Friday, January 06, 2006
CERT, vulnerabilities, and Slashdot
Slashdot posted an article pointing to one from NewsForge about how the press and trade press misrepresent the CERT reports of the numbers of vulnerabilities in each operating system by lumping every linux distro in along with operating systems like Solaris, OS X, etc.
I agree that this is bad and should not be done. Do I think the press-at-large is tech savvy enough to get it right? No. It’s possible (even likely) that they’re doing it to be more sensational (people love things that are “shocking”)
The thing that amused me were some of the equally incompetent comments from the Slashdot crowd as they were complaining about the injustice to linux.
(The following are rough quotes. I’m not digging back through the comments, though I assure you that the important parts are accurate. The only errors will be minor)
“Windows only really had 2 versions – everything from windows 1 through WinME and NT/2000/XP.“
Nope. If you want to look at it that way, they 3 – windows up until 3.x (and Bob – which was an interface for 3.1) was just a shell that used DOS as a backend. In fact, you had to launch it from dos (or add a line in autoexec.bat to do it at bootup). It wasn’t really even an operating system. Windows didn’t have a kernel, and therefore become an operating system, until Win95.
Yes, Microsoft made a product called Bob. Yes, you can giggle. We all did. It also sort of spawned what later became Clippy. If you want to know who to blame for that, talk to Melinda Gates. She was the project manager.
If you want to complain that someone is misrepresenting your tool of choice, don’t turn around and make the same mistakes yourself.
“The same vulnerabilities that affected programs in linux also affected those which were also implemented in windows (perl, apache, etc). Why weren’t they reported there too?”
This is true, but the reports of security flaws from these programs is generally only reported by *that product* and may then be passed onto the mailing lists, etc for various distros by “normal” people or as a heads up to the community at large.
The reason that windows doesn’t have these reported is that they aren’t *their* products so they (correctly) leave it up to the vendor to fix (they also don’t publish every vulnerability that they find, unfortunately). The reason it hits the mailing lists for linux distros is because people just sort of give each other a heads up about the problem or don’t know where to send it so they send it to their distro mailing list or bug list. (so it ends up on distro lists too. Bad CERT, bad bad CERT. Do more research before releasing the stats)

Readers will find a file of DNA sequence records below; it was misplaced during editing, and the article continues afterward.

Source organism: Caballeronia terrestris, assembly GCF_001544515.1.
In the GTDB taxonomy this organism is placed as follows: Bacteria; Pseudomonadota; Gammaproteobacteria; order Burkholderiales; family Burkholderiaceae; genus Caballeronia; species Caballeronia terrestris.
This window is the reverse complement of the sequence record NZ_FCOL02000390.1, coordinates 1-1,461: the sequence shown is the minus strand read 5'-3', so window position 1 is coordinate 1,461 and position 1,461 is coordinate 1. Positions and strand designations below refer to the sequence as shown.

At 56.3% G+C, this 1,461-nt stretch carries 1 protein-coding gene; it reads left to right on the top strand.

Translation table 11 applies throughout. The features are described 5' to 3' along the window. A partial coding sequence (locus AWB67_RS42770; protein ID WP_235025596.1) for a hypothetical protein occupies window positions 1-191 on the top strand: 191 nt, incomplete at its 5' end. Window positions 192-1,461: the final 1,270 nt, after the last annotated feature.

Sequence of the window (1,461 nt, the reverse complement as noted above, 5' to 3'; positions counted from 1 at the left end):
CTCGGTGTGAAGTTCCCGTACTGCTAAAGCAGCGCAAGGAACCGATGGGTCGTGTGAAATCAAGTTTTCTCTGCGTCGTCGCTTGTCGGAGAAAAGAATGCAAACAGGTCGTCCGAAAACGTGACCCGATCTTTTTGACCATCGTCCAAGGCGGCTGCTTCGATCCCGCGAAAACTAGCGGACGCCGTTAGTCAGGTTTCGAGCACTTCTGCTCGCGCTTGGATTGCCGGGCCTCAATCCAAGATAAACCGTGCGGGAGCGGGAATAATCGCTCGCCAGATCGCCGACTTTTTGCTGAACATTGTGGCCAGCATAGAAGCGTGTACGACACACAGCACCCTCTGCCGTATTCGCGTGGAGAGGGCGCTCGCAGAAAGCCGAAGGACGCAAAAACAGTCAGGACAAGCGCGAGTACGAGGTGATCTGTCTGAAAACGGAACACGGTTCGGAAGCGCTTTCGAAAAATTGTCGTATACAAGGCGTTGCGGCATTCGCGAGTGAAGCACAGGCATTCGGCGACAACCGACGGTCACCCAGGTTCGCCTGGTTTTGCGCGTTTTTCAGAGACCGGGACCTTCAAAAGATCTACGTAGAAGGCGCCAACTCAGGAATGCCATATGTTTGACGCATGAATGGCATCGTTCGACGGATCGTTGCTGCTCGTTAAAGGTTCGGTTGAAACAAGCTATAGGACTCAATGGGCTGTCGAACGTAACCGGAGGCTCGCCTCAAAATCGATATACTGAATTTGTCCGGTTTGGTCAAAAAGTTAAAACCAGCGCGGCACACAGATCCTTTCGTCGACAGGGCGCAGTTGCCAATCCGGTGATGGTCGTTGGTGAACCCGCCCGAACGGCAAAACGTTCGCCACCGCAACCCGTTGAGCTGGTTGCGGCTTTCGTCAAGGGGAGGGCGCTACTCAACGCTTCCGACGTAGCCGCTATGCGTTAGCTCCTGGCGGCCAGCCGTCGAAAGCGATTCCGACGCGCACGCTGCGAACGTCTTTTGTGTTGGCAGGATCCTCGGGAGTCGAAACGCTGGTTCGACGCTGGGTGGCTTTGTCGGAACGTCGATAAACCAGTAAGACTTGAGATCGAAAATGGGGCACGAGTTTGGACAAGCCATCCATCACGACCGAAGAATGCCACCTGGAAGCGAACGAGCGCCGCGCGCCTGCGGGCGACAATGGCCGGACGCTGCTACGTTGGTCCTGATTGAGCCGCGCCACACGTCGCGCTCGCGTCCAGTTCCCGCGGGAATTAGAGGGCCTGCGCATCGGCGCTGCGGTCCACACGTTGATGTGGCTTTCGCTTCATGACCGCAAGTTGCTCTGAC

You could see this as sort of the difference between company and community (they each have different motives for what they do), but it’s kind of important to bring up. Both have their advantages and disadvantages (though the community way of letting you know something is wrong is really nice).
It’s one of the nice things/bad things about community. You’re pretty sure to see the issue *somewhere* but if you have multiple places that you check every day, you have a lot of repeat news. (Of course, you get the same problem if you watch CNN, NBC, and your local news program or read multiple papers. However, we don’t count a murder reported in 5 news papers as 5 murders while we do with bugs. Go figure…)
People do the same thing with Microsoft products too. It’s just that the MS people go “That’s not our problem. Talk to the people who make it.”
Oh, and the mac people keep pulling out the “OS X is BSD based” thing.
Only partially right. OS X has a Mach kernel but does BSD application layer stuff. They also have an api for OS9. This is something that probably doesn’t mean a lot to very many people, but it’s just a pet peeve of mine.
To wrap up, I just have to say a couple of things.
1) if you’re going to try and slam something, please try to know what you’re talking about
2) both sides of the fence have a lot they can learn from each other. Be practical, people. It’s not a religion (and even if it were, you should still be practical and tolerant).
Current mood: mildly amused
Current music: Hellsing soundtrack – World Without Logos